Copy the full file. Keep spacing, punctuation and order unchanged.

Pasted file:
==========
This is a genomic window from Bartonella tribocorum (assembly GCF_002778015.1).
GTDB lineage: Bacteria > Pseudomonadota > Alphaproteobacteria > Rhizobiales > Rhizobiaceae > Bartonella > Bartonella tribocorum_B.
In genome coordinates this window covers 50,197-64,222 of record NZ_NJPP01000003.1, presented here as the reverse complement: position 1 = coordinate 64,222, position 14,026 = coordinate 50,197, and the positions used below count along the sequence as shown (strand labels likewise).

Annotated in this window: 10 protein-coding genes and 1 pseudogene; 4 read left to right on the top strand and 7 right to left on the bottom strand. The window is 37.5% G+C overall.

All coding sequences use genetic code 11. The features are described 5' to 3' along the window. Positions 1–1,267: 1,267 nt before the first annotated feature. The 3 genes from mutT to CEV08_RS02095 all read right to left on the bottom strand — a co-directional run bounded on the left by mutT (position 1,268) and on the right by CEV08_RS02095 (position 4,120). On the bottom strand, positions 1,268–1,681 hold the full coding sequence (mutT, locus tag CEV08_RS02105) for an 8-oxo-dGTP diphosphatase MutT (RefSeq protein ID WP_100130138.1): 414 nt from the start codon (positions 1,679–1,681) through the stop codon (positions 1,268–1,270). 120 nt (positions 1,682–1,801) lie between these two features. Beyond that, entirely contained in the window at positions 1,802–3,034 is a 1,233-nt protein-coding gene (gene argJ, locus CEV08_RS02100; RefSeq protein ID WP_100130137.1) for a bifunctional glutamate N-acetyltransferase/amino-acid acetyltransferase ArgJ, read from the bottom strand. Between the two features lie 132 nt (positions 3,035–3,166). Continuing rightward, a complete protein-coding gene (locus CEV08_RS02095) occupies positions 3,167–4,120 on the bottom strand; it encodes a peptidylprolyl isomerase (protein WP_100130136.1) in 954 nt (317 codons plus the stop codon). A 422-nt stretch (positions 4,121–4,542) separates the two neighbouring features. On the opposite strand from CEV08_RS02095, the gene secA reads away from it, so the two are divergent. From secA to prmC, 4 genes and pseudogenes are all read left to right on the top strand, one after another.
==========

This is a genomic window from Bartonella tribocorum (assembly GCF_002778015.1).
GTDB lineage: Bacteria > Pseudomonadota > Alphaproteobacteria > Rhizobiales > Rhizobiaceae > Bartonella > Bartonella tribocorum_B.
In genome coordinates this window covers 50,197-64,222 of record NZ_NJPP01000003.1, presented here as the reverse complement: position 1 = coordinate 64,222, position 14,026 = coordinate 50,197, and the positions used below count along the sequence as shown (strand labels likewise).

Annotated in this window: 10 protein-coding genes and 1 pseudogene; 4 read left to right on the top strand and 7 right to left on the bottom strand. The window is 37.5% G+C overall.

All coding sequences use genetic code 11. The features are described 5' to 3' along the window. Positions 1–1,267: 1,267 nt before the first annotated feature. The 3 genes from mutT to CEV08_RS02095 all read right to left on the bottom strand — a co-directional run bounded on the left by mutT (position 1,268) and on the right by CEV08_RS02095 (position 4,120). On the bottom strand, positions 1,268–1,681 hold the full coding sequence (mutT, locus tag CEV08_RS02105) for an 8-oxo-dGTP diphosphatase MutT (RefSeq protein ID WP_100130138.1): 414 nt from the start codon (positions 1,679–1,681) through the stop codon (positions 1,268–1,270). 120 nt (positions 1,682–1,801) lie between these two features. Beyond that, entirely contained in the window at positions 1,802–3,034 is a 1,233-nt protein-coding gene (gene argJ, locus CEV08_RS02100; RefSeq protein ID WP_100130137.1) for a bifunctional glutamate N-acetyltransferase/amino-acid acetyltransferase ArgJ, read from the bottom strand. Between the two features lie 132 nt (positions 3,035–3,166). Continuing rightward, a complete protein-coding gene (locus CEV08_RS02095) occupies positions 3,167–4,120 on the bottom strand; it encodes a peptidylprolyl isomerase (protein WP_100130136.1) in 954 nt (317 codons plus the stop codon). A 422-nt stretch (positions 4,121–4,542) separates the two neighbouring features. On the opposite strand from CEV08_RS02095, the gene secA reads away from it, so the two are divergent. From secA to prmC, 4 genes and pseudogenes are all read left to right on the top strand, one after another.